While I love details and the stories behind each business or website, I also like to see trends and the big picture.
Today’s article will be about trends in eCommerce.
Businesses always want to know the answer to the question:
What are successful eCommerce sites doing today to convert traffic into paying customers online?
To answer this question, every year Inflow analyzes 20 best-in-class eCommerce sites to figure out what they’re doing. They look at everything: design, messaging, site flow, UX, and even their technology stacks, and generate a 270-point matrix of mobile, desktop, and tech stack decisions of 20 Best In Class eCommerce sites.
It looks something like this:
The full matrix is very detailed and somewhat dry, but below you can see 12 key insights from this year’s study.
The 20 Best In Class Ecommerce Sites of 2018
Desktop sites analyzed:
Mobile sites analyzed:
12 Key Insights
1. Mobile: Homepage Hero Image Slider
Long despised by CROs everywhere, it looks like the rotating hero slider is finally going away. This year’s list sees only 2 sites still rotating the hero banner, down from 7 last year.
2. Mobile: Top Nav on Mobile
Having a top nav on mobile is something only a few innovative sites are doing. Currently only 2 out of 20 of the Best in Class sites has a mobile top nav. The Inflow conversion team has tested this all last year and it has yet to NOT work. One layer of additional innovation is to have a mega menu integrated with the top nav, which only 1 (Zappos above) out of the 20 are doing.
3. Mobile: In Navigation Promotion
Using promotional banners within navigation is an emerging trend for mobile. Last year only one site from they survey did this on mobile; this year usage hit 30%.
4. Mobile: Show Local Inventory
Showing local inventory doubled compared to last year as stores are finally figuring out that displaying local availability is key to thriving online. If you have brick and mortar stores, definitely test this.
5. Mobile: Take Online Order In-store for Completion
Last year, none of the sites in the survey had a mobile option to reserve an item for pickup or allow users to print their wish list to take into the store. This year, three stores are using this feature, and more will follow. In-store completion should be a major emerging trend—absolutely worth testing if you have brick and mortar stores.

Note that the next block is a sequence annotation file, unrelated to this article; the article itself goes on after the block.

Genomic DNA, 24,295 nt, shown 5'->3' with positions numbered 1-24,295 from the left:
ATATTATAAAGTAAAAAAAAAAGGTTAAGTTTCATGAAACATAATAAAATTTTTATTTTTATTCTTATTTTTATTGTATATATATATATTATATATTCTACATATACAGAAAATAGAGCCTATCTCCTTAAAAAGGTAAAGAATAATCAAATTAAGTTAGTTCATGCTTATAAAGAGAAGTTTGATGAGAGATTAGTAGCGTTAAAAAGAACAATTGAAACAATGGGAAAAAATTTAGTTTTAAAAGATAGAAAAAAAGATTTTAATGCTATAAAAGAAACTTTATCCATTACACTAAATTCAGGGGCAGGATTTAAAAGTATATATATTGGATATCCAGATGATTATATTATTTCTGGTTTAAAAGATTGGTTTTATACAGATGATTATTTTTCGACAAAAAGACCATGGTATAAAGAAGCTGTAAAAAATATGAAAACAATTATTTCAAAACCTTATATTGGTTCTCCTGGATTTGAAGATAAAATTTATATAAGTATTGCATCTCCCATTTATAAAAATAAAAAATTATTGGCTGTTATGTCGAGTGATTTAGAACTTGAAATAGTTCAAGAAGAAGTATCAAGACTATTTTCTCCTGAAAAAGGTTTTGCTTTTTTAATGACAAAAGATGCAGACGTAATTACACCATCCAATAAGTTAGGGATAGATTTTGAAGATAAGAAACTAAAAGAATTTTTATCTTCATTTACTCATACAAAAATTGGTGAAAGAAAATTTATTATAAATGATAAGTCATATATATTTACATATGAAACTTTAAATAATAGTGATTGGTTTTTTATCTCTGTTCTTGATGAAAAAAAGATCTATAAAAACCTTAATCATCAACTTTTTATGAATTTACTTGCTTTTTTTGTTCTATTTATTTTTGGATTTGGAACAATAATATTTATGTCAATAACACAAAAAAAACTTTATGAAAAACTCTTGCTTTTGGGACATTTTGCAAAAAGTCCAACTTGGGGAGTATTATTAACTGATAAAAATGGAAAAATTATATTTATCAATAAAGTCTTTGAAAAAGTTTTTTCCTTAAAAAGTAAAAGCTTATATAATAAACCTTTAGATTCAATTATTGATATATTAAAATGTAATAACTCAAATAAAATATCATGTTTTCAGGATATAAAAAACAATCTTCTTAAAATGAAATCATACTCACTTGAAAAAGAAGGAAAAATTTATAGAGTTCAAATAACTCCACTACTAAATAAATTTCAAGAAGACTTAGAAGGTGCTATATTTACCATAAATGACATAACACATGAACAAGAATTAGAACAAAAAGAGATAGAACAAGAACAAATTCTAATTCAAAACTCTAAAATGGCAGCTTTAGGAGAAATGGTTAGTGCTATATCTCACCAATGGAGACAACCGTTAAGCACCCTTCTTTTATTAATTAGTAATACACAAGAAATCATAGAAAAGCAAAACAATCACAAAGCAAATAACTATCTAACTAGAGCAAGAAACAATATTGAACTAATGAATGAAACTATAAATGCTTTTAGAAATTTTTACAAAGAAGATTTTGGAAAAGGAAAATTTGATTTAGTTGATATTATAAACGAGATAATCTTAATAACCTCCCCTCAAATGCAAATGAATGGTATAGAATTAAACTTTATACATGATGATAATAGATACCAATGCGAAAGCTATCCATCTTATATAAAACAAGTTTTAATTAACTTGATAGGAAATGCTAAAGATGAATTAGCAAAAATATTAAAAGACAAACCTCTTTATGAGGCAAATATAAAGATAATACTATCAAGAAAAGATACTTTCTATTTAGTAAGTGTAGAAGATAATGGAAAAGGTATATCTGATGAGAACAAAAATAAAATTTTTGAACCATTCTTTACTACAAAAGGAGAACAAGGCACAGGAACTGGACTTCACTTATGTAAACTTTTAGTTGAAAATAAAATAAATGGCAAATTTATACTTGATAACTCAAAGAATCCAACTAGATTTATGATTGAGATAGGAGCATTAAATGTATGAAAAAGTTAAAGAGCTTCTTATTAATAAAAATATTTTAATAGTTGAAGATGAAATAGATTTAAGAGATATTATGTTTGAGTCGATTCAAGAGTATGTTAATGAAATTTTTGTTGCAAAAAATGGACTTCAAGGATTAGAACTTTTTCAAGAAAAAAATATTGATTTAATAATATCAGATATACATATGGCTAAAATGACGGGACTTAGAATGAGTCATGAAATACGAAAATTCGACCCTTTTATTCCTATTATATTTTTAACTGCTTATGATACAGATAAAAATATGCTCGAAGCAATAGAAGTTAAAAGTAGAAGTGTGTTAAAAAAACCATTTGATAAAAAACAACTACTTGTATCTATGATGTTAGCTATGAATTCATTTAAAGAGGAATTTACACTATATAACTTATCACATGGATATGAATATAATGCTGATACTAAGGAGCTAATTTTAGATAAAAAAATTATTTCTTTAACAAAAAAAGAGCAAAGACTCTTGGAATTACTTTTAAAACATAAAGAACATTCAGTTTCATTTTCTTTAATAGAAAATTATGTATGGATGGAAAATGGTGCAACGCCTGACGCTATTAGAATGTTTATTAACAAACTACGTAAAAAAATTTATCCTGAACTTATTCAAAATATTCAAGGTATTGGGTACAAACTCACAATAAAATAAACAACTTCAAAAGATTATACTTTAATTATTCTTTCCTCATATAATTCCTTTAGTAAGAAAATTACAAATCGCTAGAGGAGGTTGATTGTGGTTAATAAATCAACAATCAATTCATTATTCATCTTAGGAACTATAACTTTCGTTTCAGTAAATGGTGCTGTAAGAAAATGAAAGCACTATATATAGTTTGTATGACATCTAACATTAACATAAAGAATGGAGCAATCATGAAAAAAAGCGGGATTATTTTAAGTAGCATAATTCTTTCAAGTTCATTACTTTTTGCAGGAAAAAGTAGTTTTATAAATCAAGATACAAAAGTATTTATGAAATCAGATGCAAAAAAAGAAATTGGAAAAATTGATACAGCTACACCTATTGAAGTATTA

6. Desktop: Take Online Order In-store for Completion
A dramatic growth for in-store pickup. Previously, only Walmart and REI, the 2 biggest retailers on the list, had this option. For companies with a broad brick and mortar presence, this is going to become imperative over the next few years.
7. Desktop: Promotions Within Mega Menu
Promotions within the mega menu has become a dominant trend and is still trending up with fully 75% of companies using it. With lots of basic product navigation, additional streams, and other features competing for space on the page, sometimes there just is not enough room to have visual promotions.
8. Desktop: Global Promotion Elements
Global promotion elements is now a dominant best practice among best-in-class desktop sites. Executed most commonly with a top ribbon—either on top of the pre-existing header or within a ribbon that is part of the header.
9. Desktop PDP: Bag or Pop-in Cart
Keeping the user on the page and notifying them with either a pop-in box or drop-down “bag” to represent the cart is now a dominant best practice. The rule of thumb is this: sites that average more than 1.6 products per order should not send users to a separate cart page each time they add an item to cart.
10. Desktop PDP: Provides Product Attributes in Cart
eCommerce companies should highlight product features such as color, fabric, fit, finish, size, etc. in the cart. With 19 best-in-class companies now doing so, this feature has finally become a dominant best practice. You should let the customer see the product attributes with the product name and picture in the cart—so they know they’re purchasing the correct item.
11. Free Returns (Return Shipping Paid)
Study after study shows the No. 2 objection that prevents customers from completing an order is the question: “What happens if I don’t like it?” Highlighting your free return policy (with return shipping paid) removes this objection. Half of best-in-class companies now highlight their free returns policy, and you should test the approach on your own site.
12. Checkout: One Page Checkout
One-page checkout actually decreased in usage from the survey last year. Be very clear about how many steps there are and how far along the user is in the process. If you’re going to use a single-page design, consider an accordion style checkout—which does this very cleanly.
There are very few “absolutely right ways” to do things. As you can see, even among the best, there are differences.
The important thing is to find out what works for you. Above, you have more than enough inspiration to start testing and to find out what works specifically for your business.
PS. Start with mobile. Usually, there are more opportunities there.